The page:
Henning: Tigers make sense as Mariners' trade partner

Lynn Henning
The Detroit News

In a bid to satisfy their desperate need for even a modest-hitting catcher, the Mariners are shopping for help, and an old Seattle trade partner — the Tigers — might be their target.

Jon Paul Morosi of FOX Sports reported Wednesday that the Mariners are "close to trading for a catcher," though Mariners beat writer Ryan Divish of the Seattle Times reported Wednesday afternoon that multiple sources have told him no deal is close.

No corresponding team or player was mentioned in Morosi's report, but the Tigers and Alex Avila would make sense.

The Mariners have a surplus of starting pitchers that could help a Tigers team in need of shoring up its back-end rotation. Avila, who has missed much of the season because of a bad knee and is set to become a free agent this autumn, could upgrade Seattle's catching tandem of Mike Zunino and Jesus Sucre.

Seattle has a pair of impending free agents, either of whom it could afford to deal: J.A. Happ, a left-hander, or Hisashi Iwakuma, a right-hander and former All-Star who has made only five starts in 2015 because of a torn tendon in his right hand and, later, a strained muscle.

The Mariners also have a left-hander stored at Triple A who reflects Seattle's starting pitching depth: Roenis Elias, 26, who in 13 starts earlier this season for the Mariners had a 4.27 ERA and solid 1.24 WHIP.

Avila is by no means an upper-tier hitter, but compared with the Mariners' duo, he and his left-hand bat could be a significant boost to manager Lloyd McClendon's lineup.

Avila is batting .195 in 30 games for the Tigers, but he has a career OPS of .748, built on a .345 on-base percentage and a .403 slugging percentage. Despite his low batting average in 2015, he maintains a .346 on-base clip due to his batting eye and ability to draw walks.

Zunino is batting .160 in 81 games, with a basement-hugging OPS of .515. His backup, Sucre, is 1-for-26 in 13 games for the Mariners.

The Tigers and Mariners have been past midseason trade allies in pulling off July deals that brought to Detroit starting pitchers Jarrod Washburn and Doug Fister, and last year, David Price, as part of a three-way deal Tigers front-office chief Dave Dombrowski and Mariners GM Jack Zduriencik arranged in partnership with Tampa Bay.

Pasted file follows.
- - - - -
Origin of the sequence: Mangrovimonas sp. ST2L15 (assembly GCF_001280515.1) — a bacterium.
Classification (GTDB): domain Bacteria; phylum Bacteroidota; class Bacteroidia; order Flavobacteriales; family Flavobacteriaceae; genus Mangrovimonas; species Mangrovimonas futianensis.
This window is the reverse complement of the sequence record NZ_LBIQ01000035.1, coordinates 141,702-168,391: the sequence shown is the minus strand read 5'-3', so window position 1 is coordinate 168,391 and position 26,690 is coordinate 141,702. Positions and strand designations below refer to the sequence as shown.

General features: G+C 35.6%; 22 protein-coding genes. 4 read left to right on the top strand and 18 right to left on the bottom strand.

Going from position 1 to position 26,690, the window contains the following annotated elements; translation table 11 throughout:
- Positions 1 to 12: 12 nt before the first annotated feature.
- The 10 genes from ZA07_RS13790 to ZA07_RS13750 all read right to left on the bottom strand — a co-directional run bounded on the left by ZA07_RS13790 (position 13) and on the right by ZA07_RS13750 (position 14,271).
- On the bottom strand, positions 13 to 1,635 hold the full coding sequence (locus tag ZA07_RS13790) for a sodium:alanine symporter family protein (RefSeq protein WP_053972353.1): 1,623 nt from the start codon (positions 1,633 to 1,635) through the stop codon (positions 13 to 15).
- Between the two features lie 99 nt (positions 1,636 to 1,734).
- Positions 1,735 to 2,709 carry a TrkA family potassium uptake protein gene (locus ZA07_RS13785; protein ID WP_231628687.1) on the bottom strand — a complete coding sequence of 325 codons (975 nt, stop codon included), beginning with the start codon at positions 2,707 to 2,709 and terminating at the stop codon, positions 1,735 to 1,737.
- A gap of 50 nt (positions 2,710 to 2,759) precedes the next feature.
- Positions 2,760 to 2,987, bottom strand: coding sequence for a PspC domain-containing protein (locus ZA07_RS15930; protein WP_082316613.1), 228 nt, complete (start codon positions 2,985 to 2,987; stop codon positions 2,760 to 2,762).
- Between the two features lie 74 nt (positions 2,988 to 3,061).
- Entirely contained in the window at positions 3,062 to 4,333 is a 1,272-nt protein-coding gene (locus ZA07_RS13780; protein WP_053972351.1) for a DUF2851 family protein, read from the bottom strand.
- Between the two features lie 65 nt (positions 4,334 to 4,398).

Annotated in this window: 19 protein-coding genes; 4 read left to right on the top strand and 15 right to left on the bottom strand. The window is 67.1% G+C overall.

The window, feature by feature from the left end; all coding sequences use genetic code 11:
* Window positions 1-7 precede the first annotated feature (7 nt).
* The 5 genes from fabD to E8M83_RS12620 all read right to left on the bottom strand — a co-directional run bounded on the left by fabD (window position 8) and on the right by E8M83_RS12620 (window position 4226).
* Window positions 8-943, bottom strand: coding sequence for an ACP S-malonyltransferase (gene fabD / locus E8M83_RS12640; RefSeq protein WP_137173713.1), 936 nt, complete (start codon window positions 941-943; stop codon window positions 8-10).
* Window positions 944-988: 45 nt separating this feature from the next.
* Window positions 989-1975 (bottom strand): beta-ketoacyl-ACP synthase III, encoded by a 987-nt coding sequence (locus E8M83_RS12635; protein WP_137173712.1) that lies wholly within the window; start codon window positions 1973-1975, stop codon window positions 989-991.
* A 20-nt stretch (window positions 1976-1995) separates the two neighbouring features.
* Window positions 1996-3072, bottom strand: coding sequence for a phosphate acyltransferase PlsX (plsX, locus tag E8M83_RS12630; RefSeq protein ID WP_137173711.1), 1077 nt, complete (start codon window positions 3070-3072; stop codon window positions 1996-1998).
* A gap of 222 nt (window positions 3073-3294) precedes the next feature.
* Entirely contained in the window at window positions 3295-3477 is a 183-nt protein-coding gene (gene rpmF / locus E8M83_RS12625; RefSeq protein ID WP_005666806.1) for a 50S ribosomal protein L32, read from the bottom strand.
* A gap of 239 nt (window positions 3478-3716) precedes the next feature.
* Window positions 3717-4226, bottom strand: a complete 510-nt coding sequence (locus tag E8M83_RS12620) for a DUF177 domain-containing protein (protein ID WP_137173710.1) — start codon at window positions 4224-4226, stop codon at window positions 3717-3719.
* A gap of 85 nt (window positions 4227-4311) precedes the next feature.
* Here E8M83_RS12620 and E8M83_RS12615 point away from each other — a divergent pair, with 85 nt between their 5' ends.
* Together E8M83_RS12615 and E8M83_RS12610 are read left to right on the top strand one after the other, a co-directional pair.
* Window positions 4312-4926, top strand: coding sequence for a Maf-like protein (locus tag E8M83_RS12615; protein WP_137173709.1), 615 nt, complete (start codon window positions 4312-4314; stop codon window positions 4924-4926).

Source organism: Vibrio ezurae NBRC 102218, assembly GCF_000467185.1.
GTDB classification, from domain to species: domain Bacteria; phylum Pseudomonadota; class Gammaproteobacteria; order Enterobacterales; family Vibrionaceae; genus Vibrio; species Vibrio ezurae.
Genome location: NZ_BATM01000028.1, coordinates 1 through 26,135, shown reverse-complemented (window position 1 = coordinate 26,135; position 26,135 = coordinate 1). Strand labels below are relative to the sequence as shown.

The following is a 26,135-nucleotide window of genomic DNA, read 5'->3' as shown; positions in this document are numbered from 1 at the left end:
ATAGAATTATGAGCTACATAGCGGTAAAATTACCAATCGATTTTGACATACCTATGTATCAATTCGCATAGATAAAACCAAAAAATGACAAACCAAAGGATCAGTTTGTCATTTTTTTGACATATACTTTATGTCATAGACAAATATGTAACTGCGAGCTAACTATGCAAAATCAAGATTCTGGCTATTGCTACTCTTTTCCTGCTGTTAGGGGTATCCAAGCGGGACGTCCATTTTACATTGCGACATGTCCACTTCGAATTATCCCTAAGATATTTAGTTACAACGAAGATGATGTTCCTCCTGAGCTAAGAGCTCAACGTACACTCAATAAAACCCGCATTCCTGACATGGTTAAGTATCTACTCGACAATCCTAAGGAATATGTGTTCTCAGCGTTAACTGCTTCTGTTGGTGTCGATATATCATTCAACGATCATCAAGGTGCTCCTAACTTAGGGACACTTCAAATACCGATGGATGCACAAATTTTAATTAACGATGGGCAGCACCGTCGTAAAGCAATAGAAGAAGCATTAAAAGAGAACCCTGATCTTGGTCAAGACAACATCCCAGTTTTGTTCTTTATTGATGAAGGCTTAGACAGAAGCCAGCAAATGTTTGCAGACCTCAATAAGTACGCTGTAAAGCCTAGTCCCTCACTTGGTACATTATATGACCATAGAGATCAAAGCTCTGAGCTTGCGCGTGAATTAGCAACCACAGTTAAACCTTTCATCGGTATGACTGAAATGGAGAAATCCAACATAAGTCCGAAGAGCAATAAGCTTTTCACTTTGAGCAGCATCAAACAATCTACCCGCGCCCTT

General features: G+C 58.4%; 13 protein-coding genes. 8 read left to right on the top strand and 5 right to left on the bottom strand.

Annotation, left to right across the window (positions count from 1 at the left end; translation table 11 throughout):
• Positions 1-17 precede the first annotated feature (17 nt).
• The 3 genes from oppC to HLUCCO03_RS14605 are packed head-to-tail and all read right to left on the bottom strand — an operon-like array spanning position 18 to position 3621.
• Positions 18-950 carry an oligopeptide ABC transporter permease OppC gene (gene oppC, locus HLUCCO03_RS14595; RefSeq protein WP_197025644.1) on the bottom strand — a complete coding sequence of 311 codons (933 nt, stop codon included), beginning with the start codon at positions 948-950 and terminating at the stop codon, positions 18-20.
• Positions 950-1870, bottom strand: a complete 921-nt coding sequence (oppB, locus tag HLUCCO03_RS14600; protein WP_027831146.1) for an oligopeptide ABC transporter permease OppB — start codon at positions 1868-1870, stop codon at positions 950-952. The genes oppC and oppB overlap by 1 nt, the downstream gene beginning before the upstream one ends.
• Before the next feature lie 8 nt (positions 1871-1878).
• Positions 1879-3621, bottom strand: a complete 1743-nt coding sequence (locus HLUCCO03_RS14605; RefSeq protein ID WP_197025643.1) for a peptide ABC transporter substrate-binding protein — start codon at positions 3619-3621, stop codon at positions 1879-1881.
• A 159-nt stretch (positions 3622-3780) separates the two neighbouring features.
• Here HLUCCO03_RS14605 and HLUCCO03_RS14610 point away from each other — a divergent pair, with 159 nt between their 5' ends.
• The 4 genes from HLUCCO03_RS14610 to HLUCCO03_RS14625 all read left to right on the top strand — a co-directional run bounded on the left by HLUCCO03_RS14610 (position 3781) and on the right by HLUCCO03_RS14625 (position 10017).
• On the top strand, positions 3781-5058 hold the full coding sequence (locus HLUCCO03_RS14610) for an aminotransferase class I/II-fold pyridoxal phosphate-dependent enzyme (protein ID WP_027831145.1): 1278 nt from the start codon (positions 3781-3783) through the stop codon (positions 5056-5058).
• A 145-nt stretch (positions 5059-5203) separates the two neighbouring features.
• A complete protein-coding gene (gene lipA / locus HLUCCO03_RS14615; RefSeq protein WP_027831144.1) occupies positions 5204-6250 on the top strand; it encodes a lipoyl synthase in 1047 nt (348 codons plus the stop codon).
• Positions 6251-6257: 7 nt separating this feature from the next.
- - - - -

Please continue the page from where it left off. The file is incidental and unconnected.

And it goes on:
Dombrowski does not discuss trades ahead of time, nor does Zduriencik, and neither GM was talking Wednesday.

Dombrowski could be shopping Avila because of his approaching free agency and the Tigers' relative strength at catcher. James McCann, a rookie, is the team's future mainstay and showed during Avila's two-month absence that he can handle everyday work.

Bryan Holaday, now at Triple A, is a competent backup the Tigers believe is a better resource at the big-league level.

The Tigers have been dealing with acute rotation problems after Shane Greene withered and was sent to Triple A for repairs. Greene's loss was compounded when another rotation regular, Alfredo Simon, ran into June-July issues that have turned many of his most recent starts into disasters.

The Tigers and Mariners could, conceivably, decide swapping autumn free agents is a remedy for two teams' most serious problems.

Happ, 32, has a 4.14 ERA and 1.38 WHIP for the Mariners. Last week he was optioned to Single A Bakersfield as part of a short-term move designed to put Jesus Montero, a former catcher now playing as a first baseman, into Seattle's lineup.

Happ has pitched previously for the Astros, Blue Jays, and Phillies, and in 2009 was runner-up for National League Rookie of the Year in Philadelphia.

Iwakuma, 34, has a 5.22 ERA and 1.23 WHIP in five 2015 starts. He has pitched in the U.S. only since 2012. He was third in American League Cy Young Award voting in 2013 after he as 14-6, with a 2.66 ERA and 1.01 WHIP.